As elsewhere in the Middle East and North Africa, increasing exposure to brand-named goods, the media and social networks has heightened Algerians’ sense of wanting the best that is available globally. While most shoppers in the capital, Algiers, as well as in the regional cities and towns and rural areas continue to patronise local markets and more informal retail premises, the growing purchasing power of government employees and a rising middle class in a total population of some 38m is fuelling demand for international brands and modern shopping facilities, as well as a host of leisure services and, in an overwhelmingly cash economy, consumer credit.
The Swiss-owned Societe des Centres Commerciaux d’Algerie (SCCA) developed the country’s first modern mall, Bab Ezzouar, outside Algiers, in 2010. It currently averages some 25,000 to 30,000 visitors a day, with 55% to 60% of those making purchases, SCCA reports. This success has led it to plan a second mall, covering 32,000 square metres in Es Sénia, outside Oran, due to open in 2015. designed by Spanish architects, l35, it will include a mix of local retailers as well as international brands and extensive entertainment and leisure facilities.
Foreign investors, including those in retail and real estate development, are expected to play a part in the huge new $6bn urban complex, New City Hassi Messaoud, being built in the eastern province of Ouargla, one of the country’s most important energy producing regions. Covering some 4,500 hectares, it is due to include 18,000 apartments and houses, 28 schools, a petroleum institute, a facility for research and development and the head- quarters of the state-owned oil and gas company, Sonatrach, as well as hospitals, health centres and clinics when it is completed in 2018.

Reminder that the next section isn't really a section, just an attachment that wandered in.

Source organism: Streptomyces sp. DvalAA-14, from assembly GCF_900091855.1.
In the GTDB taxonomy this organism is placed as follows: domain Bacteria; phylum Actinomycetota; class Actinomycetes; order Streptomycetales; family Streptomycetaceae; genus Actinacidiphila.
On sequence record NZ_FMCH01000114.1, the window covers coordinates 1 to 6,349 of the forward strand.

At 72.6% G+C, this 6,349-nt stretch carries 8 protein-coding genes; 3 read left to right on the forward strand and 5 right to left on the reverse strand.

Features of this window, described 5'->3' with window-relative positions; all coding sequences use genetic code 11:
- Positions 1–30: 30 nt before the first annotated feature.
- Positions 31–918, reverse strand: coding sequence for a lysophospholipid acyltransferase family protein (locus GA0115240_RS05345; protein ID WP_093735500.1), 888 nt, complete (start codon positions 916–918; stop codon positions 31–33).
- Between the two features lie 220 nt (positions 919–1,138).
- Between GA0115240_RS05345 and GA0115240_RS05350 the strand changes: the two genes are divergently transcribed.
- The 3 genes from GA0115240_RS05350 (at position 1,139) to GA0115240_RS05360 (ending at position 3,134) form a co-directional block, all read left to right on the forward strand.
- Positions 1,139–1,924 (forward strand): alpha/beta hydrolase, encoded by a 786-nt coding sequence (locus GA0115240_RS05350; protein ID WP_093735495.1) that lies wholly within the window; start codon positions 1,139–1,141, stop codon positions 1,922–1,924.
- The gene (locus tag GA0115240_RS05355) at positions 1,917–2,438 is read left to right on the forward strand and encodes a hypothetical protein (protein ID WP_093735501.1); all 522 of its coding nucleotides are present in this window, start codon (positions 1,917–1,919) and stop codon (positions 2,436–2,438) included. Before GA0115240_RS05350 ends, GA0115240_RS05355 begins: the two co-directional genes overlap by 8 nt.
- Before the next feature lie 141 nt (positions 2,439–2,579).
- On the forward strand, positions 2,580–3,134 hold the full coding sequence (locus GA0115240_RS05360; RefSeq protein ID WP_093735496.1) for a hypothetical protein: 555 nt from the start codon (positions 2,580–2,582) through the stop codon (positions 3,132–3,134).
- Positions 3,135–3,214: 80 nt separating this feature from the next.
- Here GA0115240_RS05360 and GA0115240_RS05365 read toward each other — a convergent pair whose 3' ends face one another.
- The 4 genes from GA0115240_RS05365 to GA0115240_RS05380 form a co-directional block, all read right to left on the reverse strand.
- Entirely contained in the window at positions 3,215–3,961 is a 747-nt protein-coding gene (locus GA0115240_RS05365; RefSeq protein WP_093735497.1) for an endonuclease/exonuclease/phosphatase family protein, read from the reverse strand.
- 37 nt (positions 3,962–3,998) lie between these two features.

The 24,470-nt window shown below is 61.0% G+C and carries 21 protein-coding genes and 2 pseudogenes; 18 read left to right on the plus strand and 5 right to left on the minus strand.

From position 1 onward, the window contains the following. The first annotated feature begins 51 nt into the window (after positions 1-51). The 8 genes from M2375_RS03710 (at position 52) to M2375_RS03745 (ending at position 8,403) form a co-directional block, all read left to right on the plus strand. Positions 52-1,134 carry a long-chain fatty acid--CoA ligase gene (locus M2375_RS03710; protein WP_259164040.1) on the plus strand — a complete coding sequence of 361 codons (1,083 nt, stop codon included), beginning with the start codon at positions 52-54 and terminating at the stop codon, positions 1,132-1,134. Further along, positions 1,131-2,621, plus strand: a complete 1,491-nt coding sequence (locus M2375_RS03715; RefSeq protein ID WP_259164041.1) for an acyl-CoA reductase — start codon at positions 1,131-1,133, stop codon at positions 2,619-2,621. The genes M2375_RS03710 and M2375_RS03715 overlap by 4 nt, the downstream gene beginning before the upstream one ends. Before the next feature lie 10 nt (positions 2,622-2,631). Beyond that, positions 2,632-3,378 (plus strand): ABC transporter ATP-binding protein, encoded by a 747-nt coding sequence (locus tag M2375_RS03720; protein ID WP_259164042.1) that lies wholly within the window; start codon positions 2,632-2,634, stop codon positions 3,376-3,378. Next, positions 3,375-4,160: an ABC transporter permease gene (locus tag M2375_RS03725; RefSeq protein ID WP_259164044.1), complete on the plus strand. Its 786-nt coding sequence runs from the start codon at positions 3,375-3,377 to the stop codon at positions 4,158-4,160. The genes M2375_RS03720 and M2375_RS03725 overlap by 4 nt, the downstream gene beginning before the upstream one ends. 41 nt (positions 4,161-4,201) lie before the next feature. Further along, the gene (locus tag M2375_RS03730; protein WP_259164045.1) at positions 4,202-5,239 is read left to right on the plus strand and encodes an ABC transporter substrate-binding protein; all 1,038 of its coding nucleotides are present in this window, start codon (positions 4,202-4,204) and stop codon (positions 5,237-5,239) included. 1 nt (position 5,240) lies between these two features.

In July, the Intercontinental Hotels group announced plans to build the country’s first mid-range, internationally branded hotel, the Holiday Inn Algiers-Cheraga Tower about half an hour’s drive west of Algiers International Airport. Its 283 rooms, meeting facilities and restaurants will be aimed at local and international business visitors.
Other hotel chains, including Sheraton, Marriott International and golden Tulip, have also agreed to participate in a $5bn programme being set up by the government to double the number of hotel rooms in the country over the next three years. Annaba, Constantine and Tlemcen are expected to benefit along with some of the smaller coastal cities favoured by international cruise operators and inland desert sites. The programme aims to increase both domestic and foreign tourism, officials said in July, and to provide more jobs as well as encouraging foreign investment. At present, the country has 1,200 hotels, including 13 five-star premises, with a total of 90,000 rooms. In 2011, Algeria played host to some 2.4m tourists, a figure that was expected to have risen to 3.2m by the end of December.
The full Algeria report can be found in the November issue of The Middle East Magazine